Wednesday, March 28, 2018

Dystopian prediction re driverless cars

Having expressed my enthusiasm for driverless cars, I figure I ought to pass along some of David Roberts thoughts on why these vehicles might make cities, and society, less livable than we currently envision. Roberts is one of the most informed, thoughtful commentators I know of about the intersection between science and society. He's not a technophobe -- quite the contrary. If he's worried, I'm ready to listen.

What concerns Roberts is that self-driving cars could easily lend themselves to a development path rather like what we've experienced with the internet. When the technology has been perfected, and vehicles have largely switched to ever cheaper electric power derived from solar and other sustainable sources (which he predicts), the costs for companies providing urban rides will become lower and lower. Once they've bought a fleet of cars, not a huge cost in a developed industry, successful companies might compete for customers through a price war, driving the share paid by customers down to nearly $0. Sounds great, doesn't it? We'll get around our cities free!

Except that any business has to make money somehow. Most likely, fleet companies will turn to advertising within the cars. And, for the cheaper rides, most likely we'll put up with this.

But then the war for market share will make it the necessary business model for fleets to encourage us to run about in their cars more and more so they can sell more and more advertising. The end result:

There are reasons to believe that any private autonomous vehicle industry will not just increase Vehicle Miles Traveled (VMT), but will pursue more VMT aggressively. ... If shared fleets of autonomous vehicles come to be funded primarily by advertising, we will end up with an auto industry even more committed to auto supremacy than the current one — at best a reluctant partner in any effort to make cities denser and more livable, at worst a committed foe.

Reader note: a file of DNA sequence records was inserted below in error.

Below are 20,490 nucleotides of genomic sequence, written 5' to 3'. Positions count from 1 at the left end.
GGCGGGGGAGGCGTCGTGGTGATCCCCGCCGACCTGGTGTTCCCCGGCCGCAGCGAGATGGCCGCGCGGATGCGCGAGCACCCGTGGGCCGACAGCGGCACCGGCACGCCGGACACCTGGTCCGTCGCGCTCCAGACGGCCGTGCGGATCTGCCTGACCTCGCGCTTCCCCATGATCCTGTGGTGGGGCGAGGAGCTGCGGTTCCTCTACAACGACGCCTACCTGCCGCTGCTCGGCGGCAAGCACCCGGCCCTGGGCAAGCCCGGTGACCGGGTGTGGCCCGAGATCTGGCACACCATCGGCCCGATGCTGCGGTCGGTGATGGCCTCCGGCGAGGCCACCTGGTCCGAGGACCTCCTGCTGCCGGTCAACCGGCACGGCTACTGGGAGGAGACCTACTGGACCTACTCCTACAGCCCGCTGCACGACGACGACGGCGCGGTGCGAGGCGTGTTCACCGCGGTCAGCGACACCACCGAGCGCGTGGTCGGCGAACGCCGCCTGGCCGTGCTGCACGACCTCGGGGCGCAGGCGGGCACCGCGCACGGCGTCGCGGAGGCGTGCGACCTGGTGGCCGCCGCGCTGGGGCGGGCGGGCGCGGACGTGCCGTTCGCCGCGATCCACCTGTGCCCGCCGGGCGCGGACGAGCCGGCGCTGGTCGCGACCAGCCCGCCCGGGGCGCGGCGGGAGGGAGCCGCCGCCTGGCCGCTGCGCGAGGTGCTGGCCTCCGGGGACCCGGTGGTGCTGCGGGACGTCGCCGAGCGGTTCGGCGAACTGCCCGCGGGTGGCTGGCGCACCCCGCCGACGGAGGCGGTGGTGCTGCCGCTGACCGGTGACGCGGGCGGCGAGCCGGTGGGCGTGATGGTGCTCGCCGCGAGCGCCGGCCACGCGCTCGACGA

... Hitching ad revenue to VMT would put the industry squarely in opposition to other, non-car modes of transit and make it an enemy of good urban planning. It would strengthen short-term gratification and weaken long-term foresight — and foresight is already difficult enough to come by in transportation planning.

Yet more reasons to struggle for strong public transportation!


Rain Trueax said...

It seems they might work on freeways or in cities but country roads, not so much. The driverless car couldn't see the deer several feet off the road and figure there would be more coming. Would it be able to recognize the turn of a wheel in a car getting ready to enter the road to decide if it was going to slam into it? Humans take into account so many things in driving that I find the driverless car working best in a regimented world where rules must be followed-- do even cities fit that? Of course, public transportation doesn't work for rural living folks either. Another of those differences between city living and country-- and yes, some do live in the country still lol

janinsanfran said...

Hmmm ... actually I think self-driving cars will do well in the country. I think about my experience with my mother-in-law. She drove in the country for years after both her vision and her reflexes should have stopped her. People mostly went slowly (she went too slowly), there was little human traffic, and she got by. And we didn't struggle about this because the worst we envisioned was her ending up in a ditch. Somebody would come by ...

I don't know -- there are an awful lot of humans on the road who probably drive worse than driverless cars will.

Rain Trueax said...

I suppose it depends on the area. Where our farm is there are a lot of log trucks and in season Christmas tree trucks. They don't tolerate slow. We've had a lot of fatalities, given the smaller population; so when Mom got legally blind and still wanted to drive, the renewal of her license ended that. She lived next to us on the farm in a mobile home; so she had us for transport, but it didn't make her happy. Rough roads are a big deal also that I don't know how a driverless car would work.

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